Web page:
Should You Let Your Teen Date? Advice from a Teen

Today is Teen Tuesday and I will have a number of different articles from my wonderful teen writers, a few are on Teens and dating.  Many of their articles are a fascinating glimpse into the way they think about dating, boys, girls and parents.

This is Samantha. She is a 17-year-old aspiring fashion journalist who lives in the OC.

Throughout the course of my life, I have encountered that question of  “dating” with my parents. Actually, I have just begun dating so I am pretty new at the whole thing.

My parents always shot down me wanting to go out alone to an outing with that “friend” during my younger years. Primarily, from what they told me, because I was not at that “step” yet; not at that age yet. Now 17 years old, being that I am more mature and wiser, my parents and I have taken that “step” to the next level.

Of course before every outing with my special “friend”, I am reminded of the dating precautions that I should never get myself into (hand over my drink, don’t take any “candy” from him or anyone, etc.). Of course, being reminded every time, my response sometimes is, “yes mom I know.” I think that now having barely starting to date, my parents are still a bit hesitant to let me go to an outing alone with my “friend” in the hopes to not acknowledge the fact that their little girl is growing up.

It takes time for parents to let go, even if you are in the beginning phases of dating. I know from experience that dating for me is new and exciting, but for my parents it’s still a mesmerizing stare at the clock, anticipating my arrival home. From my dating experiences, I have started small and am working my way up to more “big” dates.

In a way, I am glad that I have started to date at the age I am now. I think that if I started to date any younger than 17 years old, I wouldn’t appreciate it as much and I would take the whole experience for granted. Yes, I complained about how all my other friends were dating before me and how it was unfair, but now that I appreciate my parents “No.”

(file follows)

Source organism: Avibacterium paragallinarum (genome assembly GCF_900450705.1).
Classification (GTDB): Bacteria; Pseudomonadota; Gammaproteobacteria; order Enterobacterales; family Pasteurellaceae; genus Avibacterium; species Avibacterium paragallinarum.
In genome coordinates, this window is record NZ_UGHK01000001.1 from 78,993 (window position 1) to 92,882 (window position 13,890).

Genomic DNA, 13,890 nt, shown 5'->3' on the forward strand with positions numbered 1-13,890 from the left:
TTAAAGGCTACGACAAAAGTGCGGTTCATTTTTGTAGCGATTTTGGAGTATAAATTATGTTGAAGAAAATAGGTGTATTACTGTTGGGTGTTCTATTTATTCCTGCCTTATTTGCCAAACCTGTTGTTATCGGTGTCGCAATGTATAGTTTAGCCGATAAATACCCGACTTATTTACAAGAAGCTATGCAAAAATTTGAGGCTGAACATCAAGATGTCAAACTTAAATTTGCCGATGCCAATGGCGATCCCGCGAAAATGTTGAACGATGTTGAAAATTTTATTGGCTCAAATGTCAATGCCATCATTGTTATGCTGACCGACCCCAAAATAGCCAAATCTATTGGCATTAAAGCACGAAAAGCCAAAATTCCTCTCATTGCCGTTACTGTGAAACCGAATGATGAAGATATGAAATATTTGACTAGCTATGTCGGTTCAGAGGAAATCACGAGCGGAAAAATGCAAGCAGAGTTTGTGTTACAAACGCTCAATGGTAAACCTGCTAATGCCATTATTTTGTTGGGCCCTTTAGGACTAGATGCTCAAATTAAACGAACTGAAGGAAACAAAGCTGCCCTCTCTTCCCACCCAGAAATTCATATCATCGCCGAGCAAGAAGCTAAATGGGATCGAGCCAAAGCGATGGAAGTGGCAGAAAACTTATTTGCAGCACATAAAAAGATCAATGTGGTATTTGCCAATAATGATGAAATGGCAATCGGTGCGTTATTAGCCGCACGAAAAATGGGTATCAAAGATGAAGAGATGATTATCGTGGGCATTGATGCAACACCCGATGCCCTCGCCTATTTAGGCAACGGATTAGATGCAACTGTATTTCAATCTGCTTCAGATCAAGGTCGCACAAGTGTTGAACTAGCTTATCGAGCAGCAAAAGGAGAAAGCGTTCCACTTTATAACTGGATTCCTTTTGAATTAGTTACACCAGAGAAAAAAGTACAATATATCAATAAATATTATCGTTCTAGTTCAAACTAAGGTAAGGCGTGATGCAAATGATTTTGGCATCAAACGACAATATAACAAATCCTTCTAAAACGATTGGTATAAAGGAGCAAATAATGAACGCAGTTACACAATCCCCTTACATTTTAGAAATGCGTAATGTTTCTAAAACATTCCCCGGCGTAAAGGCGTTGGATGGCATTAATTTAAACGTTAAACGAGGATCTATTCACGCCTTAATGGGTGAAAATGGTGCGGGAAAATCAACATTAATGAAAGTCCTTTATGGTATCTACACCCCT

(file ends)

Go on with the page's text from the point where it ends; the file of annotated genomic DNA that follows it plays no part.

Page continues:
We can together enjoy the funny and embarrassing moments of me totally eating asphalt in front of my “friend” at the beach, along with my other memorable dating moments. When giving dating advice to parents I would say:

-To be very diligent in the types of guys/girls your child is interested in dating. Often the “players” are not the right choice for your son/daughter, and they only want one thing and that is not a committed relationship.

-Make sure you glance at your sons/daughters outfit before sending them off to their date. For the girls, it should be nothing revealing and appropriate for the date. For the guys, nothing should be sagging, you want them to look like a gentlemen, not a hoodlum.

-Be open to listen to how the date went. Listen first, and then you can put your two sense in.

-Be open to your teen about the whole dating experience. Let them know how you feel. I promise you, it makes your life and your teens life a lot easier to know what your thinking.

Dating can be fun and exciting if both parents and their children are on the same page. So, if you are having trouble with your teen about “dating,” first help them be on the same page as you, I promise you it will make a huge difference in your relationship.

My name is Samantha. I am a 17-year-old aspiring fashion journalist who lives in the OC.

2 Responses to “Should You Let Your Teen Date? Advice from a Teen”

  1. Stephen Pardue
    April 26, 2009 at 2:34 pm #

    As a 17 year old teenager I believe teens should not be able to date EVER. Period. Why? I got my girlfriend pregnant and now my life is ruined. Do you want your kid’s life to get ruined? If you don’t DO NOT LET THEM DATE.

  2. Lisa
    August 3, 2010 at 5:45 pm #

    I didn’t date till I was older either. Its true, you should reinforce all the precautions; there are more ‘players’ than ever these days! I must stress, in talking, its good to take an interested attitude in discussing and asking questions, nothing will shut them up faster than being all harsh.

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